- Shutter Priority: The user selects the desired shutter speed (in 1/3-EV units), and the camera adjusts the aperture to achieve the correct exposure. If the required aperture is beyond the camera's capabilities, the shutter speed/aperture status numbers in the LCD will flash red. User-selected ISO values are available in this mode.
- Aperture Priority: The user selects the desired lens aperture (in 1/3-EV units), and the camera adjusts the shutter speed to achieve the correct exposure. If the required shutter speed is beyond the camera's capabilities, the shutter speed/aperture status numbers in the LCD will flash red. (Minimum shutter speed in automatic-exposure modes is 1/2 second, even though the camera is capable of longer time-exposures, as noted earlier.) User-selected ISO values are available in this mode.
- Programmed Exposure: Here, the camera selects both shutter speed and lens aperture, but does so in a fairly intelligent manner, opting for faster shutter speeds when the lens is in the telephoto position than when it's working in wide-angle mode. User-selected ISO values are not available in this mode, as the camera apparently varies the ISO setting itself, depending on the lighting conditions.
- Playback Mode: View previously-captured images. Here, the jog control advances between successive frames in memory. The zoom toggle switches the display to a thumbnail/index mode when moved in the wide-angle position, and zooms in on the currently-displayed image by 3x when moved in the telephoto position. When zoomed-in on an image, the jog control can be used to move the enlarged view around the full image area, letting you inspect all parts of it.
- Setup/Interface Mode: Provides for setting a number of camera operating parameters, and for interfacing to a host computer via the RS-232 serial interface.
Control Enumeration: LCD Menu Screens
Having described the basic operation of the C-2000 Zoom, we'll now briefly step through its various menu options, to provide a more-detailed view of its functioning.
Capture mode menu:
Playback mode menu:
Setup Mode Menu:
Image Storage and Interface
The C-2000 Zoom uses the diminutive "SmartMedia" memory cards, and comes equipped with an 8 megabyte unit. SmartMedia cards are currently available in sizes as large as 32 megabytes, and the C-2000 is compatible with that card size as well. Depending on the image size and quality (compression level) chosen, the furnished 8 megabyte card can store anywhere between 1 (! - the huge 5.6 megabyte uncompressed TIFF format) and 122 images. We appreciated the C-2000's file-naming protocol, which progressively numbers each image shot with the camera, and also includes the month and day at the beginning of the file name. We couldn't find any way to reset the picture counter: Presumably it rolls over after 10,000 images (there appear to be 4 digits allocated to the frame number, but the embedded date code will help keep numbers from repeating for a long while. - This feature is so handy, we wish more digital cameras offered it: Frequently, you'll want to dump the contents of multiple cards into a single hard drive directory, but cameras that restart their file numbering over again for each memory card prohibit this, since the new files would overwrite older ones.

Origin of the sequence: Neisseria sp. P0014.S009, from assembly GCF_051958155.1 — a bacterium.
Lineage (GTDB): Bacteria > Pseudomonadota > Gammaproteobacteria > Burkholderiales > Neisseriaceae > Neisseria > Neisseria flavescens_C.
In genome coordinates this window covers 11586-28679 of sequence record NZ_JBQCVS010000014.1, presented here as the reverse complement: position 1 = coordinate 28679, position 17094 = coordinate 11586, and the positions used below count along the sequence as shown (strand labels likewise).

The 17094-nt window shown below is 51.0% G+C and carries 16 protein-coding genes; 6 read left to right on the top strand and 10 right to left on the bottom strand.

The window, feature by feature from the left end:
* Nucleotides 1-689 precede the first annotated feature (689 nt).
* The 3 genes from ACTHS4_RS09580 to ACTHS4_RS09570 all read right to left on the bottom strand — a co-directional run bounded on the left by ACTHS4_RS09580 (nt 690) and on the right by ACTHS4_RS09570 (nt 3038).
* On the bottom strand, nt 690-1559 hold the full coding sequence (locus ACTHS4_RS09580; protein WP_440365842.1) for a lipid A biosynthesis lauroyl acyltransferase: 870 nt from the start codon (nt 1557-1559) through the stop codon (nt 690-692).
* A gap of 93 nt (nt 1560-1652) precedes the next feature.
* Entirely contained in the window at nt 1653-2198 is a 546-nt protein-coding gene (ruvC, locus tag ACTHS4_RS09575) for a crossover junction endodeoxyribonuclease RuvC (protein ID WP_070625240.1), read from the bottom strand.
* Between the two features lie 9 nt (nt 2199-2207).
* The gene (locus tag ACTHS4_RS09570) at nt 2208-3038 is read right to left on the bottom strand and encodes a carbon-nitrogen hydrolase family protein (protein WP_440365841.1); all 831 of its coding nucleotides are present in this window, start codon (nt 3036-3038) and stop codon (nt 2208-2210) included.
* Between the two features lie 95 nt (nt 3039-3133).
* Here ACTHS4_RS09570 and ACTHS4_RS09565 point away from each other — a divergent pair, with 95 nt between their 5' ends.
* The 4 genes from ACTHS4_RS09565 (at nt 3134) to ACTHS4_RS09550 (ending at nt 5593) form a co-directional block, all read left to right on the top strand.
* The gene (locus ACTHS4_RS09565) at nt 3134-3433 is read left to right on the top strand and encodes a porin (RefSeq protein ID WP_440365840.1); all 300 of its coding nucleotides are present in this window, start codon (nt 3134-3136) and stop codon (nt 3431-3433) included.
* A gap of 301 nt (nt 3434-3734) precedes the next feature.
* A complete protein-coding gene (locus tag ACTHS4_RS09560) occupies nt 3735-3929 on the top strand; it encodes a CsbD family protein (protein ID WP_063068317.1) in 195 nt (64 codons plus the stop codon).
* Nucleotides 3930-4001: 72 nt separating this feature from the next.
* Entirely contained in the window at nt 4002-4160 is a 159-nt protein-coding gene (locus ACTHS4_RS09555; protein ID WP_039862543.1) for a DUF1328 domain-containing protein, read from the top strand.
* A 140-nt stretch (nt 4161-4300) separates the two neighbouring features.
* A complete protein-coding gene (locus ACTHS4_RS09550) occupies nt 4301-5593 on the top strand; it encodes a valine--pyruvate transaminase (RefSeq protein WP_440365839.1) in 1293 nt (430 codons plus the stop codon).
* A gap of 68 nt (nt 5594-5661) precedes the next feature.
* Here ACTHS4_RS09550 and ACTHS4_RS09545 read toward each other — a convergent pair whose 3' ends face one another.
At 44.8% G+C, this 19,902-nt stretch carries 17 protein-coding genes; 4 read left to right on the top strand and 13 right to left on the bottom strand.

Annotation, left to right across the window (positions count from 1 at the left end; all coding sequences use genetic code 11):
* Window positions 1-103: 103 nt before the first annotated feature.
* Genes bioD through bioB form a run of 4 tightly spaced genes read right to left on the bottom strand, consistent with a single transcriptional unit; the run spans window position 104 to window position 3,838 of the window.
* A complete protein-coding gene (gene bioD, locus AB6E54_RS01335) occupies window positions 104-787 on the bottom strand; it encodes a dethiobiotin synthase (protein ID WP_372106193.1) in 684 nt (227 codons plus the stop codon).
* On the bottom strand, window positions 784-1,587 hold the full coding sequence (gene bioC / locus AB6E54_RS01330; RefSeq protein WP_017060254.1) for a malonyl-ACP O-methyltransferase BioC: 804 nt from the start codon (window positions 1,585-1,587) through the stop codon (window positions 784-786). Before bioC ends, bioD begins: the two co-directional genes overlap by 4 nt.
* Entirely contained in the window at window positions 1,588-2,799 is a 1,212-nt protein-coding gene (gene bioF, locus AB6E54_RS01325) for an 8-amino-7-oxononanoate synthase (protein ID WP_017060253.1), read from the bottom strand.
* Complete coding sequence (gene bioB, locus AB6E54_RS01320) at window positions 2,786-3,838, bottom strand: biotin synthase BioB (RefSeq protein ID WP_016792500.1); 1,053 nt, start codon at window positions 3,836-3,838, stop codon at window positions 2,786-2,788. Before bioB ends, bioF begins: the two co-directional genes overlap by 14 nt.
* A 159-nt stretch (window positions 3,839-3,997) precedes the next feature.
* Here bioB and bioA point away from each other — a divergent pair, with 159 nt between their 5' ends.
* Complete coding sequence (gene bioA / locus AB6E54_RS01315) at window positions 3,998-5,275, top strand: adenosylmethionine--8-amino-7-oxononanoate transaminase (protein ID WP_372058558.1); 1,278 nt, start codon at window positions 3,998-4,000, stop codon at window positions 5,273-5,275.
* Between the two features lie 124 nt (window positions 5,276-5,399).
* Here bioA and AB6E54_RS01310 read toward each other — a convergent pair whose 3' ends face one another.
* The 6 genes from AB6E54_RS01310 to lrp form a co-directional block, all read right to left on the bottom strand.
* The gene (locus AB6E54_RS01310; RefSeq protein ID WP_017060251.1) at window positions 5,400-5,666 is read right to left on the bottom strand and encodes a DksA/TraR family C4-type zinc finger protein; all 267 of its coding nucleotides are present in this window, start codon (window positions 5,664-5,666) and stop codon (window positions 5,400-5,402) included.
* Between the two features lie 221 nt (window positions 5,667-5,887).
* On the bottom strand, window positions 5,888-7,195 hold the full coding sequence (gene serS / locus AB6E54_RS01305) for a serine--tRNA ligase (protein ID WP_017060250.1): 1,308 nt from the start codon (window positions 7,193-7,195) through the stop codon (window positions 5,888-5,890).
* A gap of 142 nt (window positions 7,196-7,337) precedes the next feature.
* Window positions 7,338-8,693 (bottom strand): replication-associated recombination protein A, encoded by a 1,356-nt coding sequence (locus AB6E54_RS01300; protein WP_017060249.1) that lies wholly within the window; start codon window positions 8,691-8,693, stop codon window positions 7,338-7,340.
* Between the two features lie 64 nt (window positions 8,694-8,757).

The C-2000 Zoom comes with interface software and cables for both Mac and Windows computers, and even includes updated "FlashPath" floppy-disk adapter drivers for the Mac platform (providing support for 32-megabyte memory cards on the Mac). Transfers over the serial interface appear to be a bit faster than the norm, with a 788K file taking 75 seconds on the PC, and 48 seconds on the Mac. (The Mac's serial port can run at a higher speed than those of most Windows machines.) This translates to transfer rates of 10.5 and 16.4 Kbytes/second, respectively. By comparison, the same file was copied via the (optional) FlashPath floppy-disk adapter in about 27 seconds on both platforms. (This represents a significant performance improvement for the Mac drivers, as FlashPath performance on the Mac had previously lagged behind that of the PC. The new Mac drivers appear to correct this shortcoming.)